The young woman, fresh out of college, caught the eager listeners up to date on her life. Approving nods confirmed her choice: Early Childhood Development. She had spent four years earning her degree and was now employed at a Montessori Preschool Academy where, she admitted, she has learned more than most of her classes taught her.
What didn’t come up in the conversation was how much debt she accrued getting her degree and how much it was costing her to live in an apartment with her roommate.
Interestingly, another young woman shared her experience at home, part of which is specializing in early childhood development too. With more education than four years of textbooks could ever provide, the high school graduate helps from time to time in different areas of her siblings’s education, especially enjoying teaching the younger ones and watching their miraculous development.
Somehow, her choice doesn’t get nearly the approval the one the first woman made.
“How can it be a large career to tell other people’s children about the Rule of Three, and a small career to tell one’s own children about the universe? How can it be broad to be the same thing to everyone, and narrow to be everything to someone? No. A woman’s function is laborious, but because it is gigantic, not because it is minute. I will pity Mrs. Jones for the hugeness of her task; I will never pity her for its smallness.”― G.K. Chesterton
And approval isn’t even the point. The point is how the distinction exposes our misunderstanding of the importance of home and family, and, as Chesterton points out, how confused our definition of success is.
Ironically, the second woman is doing what the first woman is doing, only with her own siblings–children she has good reason to invest in–and get this: without debt and without the burdening monthly expenses of rent, utilities and food.
And also get this: the girl at the preschool is stuck there, eight hours a day, with no freedom of her own until after work hours. The other girl only works part-time, with a great part of the day free to pursue other things.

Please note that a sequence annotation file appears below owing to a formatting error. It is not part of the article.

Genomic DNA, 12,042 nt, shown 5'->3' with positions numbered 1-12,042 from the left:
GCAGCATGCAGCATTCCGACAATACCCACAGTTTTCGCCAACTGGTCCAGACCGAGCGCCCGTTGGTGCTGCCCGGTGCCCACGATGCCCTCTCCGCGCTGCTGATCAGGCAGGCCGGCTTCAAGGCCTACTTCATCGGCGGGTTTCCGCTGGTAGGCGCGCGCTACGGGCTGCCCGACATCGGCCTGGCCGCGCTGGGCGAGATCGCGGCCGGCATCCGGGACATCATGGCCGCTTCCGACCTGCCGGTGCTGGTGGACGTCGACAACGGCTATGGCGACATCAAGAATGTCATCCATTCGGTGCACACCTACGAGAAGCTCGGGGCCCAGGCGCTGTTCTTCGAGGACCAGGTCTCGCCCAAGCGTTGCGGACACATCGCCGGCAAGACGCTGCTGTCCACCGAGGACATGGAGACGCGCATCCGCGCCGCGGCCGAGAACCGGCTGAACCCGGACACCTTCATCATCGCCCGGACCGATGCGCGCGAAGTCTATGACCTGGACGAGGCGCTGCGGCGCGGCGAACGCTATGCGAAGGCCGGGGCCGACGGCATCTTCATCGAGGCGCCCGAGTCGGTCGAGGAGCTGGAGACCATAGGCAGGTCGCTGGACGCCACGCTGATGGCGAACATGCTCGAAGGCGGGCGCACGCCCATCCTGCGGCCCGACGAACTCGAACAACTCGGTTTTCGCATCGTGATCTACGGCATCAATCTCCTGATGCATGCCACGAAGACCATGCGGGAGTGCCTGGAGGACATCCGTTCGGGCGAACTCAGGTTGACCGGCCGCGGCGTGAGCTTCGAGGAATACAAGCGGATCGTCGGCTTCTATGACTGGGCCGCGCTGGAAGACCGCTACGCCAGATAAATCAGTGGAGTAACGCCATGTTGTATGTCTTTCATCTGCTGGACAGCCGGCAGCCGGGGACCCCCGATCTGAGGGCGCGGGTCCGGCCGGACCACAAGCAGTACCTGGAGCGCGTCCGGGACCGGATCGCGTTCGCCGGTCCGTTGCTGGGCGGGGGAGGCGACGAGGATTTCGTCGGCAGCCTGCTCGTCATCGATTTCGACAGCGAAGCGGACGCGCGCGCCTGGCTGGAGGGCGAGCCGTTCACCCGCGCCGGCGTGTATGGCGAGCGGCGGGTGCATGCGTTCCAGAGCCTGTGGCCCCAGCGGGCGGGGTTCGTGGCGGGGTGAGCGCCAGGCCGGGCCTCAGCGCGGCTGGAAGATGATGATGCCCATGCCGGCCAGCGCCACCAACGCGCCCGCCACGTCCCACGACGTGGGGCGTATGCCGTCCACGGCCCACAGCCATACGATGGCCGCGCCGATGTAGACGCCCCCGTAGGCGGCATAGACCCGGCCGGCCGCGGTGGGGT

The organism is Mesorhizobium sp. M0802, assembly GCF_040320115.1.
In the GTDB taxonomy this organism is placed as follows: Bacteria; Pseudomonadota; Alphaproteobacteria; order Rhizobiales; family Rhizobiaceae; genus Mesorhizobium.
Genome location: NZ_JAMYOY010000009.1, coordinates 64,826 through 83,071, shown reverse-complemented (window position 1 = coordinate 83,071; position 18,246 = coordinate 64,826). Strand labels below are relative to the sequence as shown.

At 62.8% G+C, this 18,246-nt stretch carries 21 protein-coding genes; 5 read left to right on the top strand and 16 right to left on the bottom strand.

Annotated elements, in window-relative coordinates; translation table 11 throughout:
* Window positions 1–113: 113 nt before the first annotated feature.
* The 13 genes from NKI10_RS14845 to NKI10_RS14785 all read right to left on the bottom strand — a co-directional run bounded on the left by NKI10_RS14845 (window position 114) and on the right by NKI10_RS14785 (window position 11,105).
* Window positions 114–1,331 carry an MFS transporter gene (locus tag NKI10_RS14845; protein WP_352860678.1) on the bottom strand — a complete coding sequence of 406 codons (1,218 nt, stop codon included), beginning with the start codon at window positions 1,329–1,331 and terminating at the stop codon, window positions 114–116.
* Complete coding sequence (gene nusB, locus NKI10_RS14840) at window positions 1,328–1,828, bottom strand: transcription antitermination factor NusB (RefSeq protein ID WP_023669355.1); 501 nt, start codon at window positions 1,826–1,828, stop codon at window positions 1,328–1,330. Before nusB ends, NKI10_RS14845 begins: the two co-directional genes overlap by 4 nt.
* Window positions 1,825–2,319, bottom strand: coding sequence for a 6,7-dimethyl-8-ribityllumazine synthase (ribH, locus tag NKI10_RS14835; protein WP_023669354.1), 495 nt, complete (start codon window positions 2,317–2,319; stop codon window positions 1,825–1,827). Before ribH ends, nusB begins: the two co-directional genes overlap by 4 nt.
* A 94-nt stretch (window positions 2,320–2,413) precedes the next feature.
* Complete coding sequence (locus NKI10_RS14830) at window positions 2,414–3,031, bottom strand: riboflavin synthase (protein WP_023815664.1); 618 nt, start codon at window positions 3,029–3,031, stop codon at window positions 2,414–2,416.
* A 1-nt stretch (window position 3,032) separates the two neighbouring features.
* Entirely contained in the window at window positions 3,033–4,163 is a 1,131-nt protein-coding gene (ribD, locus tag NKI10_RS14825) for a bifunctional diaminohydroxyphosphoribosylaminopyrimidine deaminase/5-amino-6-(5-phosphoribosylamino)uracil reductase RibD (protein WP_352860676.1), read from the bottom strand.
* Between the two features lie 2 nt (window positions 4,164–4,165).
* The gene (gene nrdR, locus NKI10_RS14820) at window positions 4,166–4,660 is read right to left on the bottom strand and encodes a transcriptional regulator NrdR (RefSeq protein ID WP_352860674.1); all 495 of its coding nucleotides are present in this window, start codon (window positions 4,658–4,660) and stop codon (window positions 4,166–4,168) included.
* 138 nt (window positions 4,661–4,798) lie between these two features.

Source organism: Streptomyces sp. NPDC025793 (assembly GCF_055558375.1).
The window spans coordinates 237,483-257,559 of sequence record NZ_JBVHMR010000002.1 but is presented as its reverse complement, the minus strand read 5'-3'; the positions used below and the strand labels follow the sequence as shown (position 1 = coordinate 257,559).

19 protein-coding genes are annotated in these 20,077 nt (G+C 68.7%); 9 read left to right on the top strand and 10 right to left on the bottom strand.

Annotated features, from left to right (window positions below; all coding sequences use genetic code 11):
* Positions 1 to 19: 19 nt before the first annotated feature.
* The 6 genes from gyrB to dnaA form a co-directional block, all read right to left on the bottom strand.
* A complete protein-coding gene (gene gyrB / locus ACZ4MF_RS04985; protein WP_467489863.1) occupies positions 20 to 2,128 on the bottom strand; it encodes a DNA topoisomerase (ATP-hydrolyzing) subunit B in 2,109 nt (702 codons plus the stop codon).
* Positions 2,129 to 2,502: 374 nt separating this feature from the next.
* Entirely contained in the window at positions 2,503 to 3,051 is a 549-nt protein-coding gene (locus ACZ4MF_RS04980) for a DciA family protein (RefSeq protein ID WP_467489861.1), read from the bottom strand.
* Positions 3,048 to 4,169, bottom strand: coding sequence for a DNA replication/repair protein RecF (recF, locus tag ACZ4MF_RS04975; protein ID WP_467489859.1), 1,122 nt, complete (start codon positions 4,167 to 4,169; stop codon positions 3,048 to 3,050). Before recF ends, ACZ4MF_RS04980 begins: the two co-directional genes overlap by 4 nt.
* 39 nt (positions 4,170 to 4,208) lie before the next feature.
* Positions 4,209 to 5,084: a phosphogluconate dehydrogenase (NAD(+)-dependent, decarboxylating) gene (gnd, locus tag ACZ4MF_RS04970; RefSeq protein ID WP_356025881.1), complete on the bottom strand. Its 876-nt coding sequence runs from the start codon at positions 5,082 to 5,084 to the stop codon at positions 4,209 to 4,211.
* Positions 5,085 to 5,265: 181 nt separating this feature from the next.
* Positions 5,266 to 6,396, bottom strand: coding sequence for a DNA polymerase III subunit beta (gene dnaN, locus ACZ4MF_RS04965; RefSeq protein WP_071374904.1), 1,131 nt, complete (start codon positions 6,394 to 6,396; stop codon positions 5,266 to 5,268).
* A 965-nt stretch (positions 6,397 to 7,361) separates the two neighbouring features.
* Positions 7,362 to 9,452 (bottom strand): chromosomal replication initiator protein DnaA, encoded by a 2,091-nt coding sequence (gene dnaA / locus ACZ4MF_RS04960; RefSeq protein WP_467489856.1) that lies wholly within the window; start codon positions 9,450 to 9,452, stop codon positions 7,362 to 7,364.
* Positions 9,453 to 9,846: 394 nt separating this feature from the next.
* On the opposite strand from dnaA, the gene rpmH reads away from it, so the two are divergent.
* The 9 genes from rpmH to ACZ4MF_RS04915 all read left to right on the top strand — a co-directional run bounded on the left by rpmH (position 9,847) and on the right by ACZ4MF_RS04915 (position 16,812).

She is paid in boarding, food and utilities, among many other ways and is even able to save money because she has the time to pursue extra income possibilities. The other girl spends almost all of her income to pay for those things with little freedom (and don’t forget the debt).
The second woman has made a smarter choice. It’s a mathematical and practical fact. Yet not only is that not acknowledged, but the more expensive, encroaching choice wins the approval while the smart choice garners pitying looks. There’s nothing condescending in that; it’s no different than saying “it’s smarter to pay cash for something than borrow money for it.” That doesn’t mean the one who borrowed money is bad, just that one choice IS inherently smarter than the other. And I’m making a statement about the two women in my example, as a general observation. That doesn’t make college always bad for everyone.
Interestingly, the knee-jerk reaction is to defend the career position, missing the point entirely. I’m not criticizing the first woman, I’m defending the second one. I just want to see some honesty in the discussion. Feminism has tried to say “It’s all about freedom and women choosing whatever they want, career or home.” We all know that’s a lie; at least the girl on the receiving end of the pitying faces does.
I don’t know how we got here.
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